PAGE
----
2005 Kyoto Protocol International Agreement

By markelton, April 7, 2021

Gupta et al. (2007) evaluated the literature on climate policy. They found that no relevant evaluation of the UNFCCC or its protocol has stated that these agreements will solve the climate problem or be successful. [23] In these evaluations, it was considered that the UNFCCC or its protocol would not be changed. The Framework Convention and its protocol contain provisions for future policy measures to be taken. The protocol was adopted in 1997 in Kyoto, Japan, when greenhouse gases quickly threatened our climate, life on Earth and the planet itself. Today, the Kyoto Protocol continues to live in other forms and its issues are still being discussed. However, the Kyoto Protcol targets are being challenged by climate change deities, who condemn strong scientific evidence of the human impact on climate change. An eminent scholar believes that these climate change deniers are “good” in violation of Roussau`s idea of the social contract, which is an implicit agreement between members of a society to coordinate efforts in the name of general social utility. The movement to reject climate change is hampering efforts to reach an agreement on climate change as a global collective society. [139] 2004 – Russia and Canada ratify the Kyoto Protocol to the UNFCCC, through which the treaty will enter into force on February 16, 2005.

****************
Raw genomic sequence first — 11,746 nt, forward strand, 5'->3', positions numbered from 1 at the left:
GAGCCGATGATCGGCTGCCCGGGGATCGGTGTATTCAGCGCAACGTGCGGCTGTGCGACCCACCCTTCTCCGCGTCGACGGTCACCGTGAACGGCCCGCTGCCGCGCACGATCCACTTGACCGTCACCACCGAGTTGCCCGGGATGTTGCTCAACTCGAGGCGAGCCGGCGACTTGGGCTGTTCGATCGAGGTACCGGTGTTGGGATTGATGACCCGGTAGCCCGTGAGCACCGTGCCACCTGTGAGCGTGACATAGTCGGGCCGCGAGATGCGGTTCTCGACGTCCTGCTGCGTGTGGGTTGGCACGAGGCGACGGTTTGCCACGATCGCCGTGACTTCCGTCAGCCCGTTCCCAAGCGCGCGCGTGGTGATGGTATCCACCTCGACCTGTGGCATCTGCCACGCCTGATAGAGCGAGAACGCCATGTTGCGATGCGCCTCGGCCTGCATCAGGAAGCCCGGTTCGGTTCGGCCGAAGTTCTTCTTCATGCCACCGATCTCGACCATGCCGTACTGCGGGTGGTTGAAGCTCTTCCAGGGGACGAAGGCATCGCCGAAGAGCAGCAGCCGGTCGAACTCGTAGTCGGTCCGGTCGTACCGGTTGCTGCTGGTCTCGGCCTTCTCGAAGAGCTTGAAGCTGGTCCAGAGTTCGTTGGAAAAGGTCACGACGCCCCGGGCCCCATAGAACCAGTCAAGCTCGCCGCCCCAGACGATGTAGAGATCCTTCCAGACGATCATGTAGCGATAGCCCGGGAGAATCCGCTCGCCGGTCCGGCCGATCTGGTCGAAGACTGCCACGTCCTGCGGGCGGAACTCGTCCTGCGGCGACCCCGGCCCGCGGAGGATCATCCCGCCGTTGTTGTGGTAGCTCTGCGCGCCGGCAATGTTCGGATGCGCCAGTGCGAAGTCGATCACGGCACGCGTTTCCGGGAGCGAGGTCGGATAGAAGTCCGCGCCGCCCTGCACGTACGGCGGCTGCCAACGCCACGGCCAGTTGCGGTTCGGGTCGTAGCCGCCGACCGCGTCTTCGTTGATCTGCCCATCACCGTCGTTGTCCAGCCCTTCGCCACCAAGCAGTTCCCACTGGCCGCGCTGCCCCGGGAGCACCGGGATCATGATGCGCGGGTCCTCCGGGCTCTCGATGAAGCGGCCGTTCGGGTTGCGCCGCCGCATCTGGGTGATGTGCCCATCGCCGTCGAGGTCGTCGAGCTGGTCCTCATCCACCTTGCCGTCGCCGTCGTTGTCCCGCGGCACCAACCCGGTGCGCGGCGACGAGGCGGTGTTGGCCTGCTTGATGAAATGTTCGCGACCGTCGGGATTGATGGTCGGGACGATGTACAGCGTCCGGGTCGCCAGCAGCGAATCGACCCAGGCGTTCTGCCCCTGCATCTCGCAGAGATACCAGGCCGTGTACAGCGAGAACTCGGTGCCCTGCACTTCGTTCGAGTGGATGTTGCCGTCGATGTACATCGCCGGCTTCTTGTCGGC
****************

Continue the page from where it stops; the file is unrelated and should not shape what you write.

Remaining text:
Greenhouse gas emissions have increased rapidly in several major developing countries and in fast-growing economies (China, India, Thailand, Indonesia, Egypt and Iran) (PBL, 2009). [116] As a result, emissions in China increased sharply during the 1990-2005 period, often by more than 10% per year. Per capita emissions in non-Schedule I countries remain, for the most part, well below those in industrialized countries. Non-Schedule I countries do not have quantitative commitments to reduce emissions, but they are committed to mitigating measures. China, for example, has a national policy program to reduce emissions growth, which included the closure of older, less efficient coal-fired power plants. The first meeting of the parties to the Kyoto Protocol (MOP1) was held in Montreal from November 28 to December 9, 2005, at the same time as the 11th Conference of the Parties to the UNFCCC (COP11).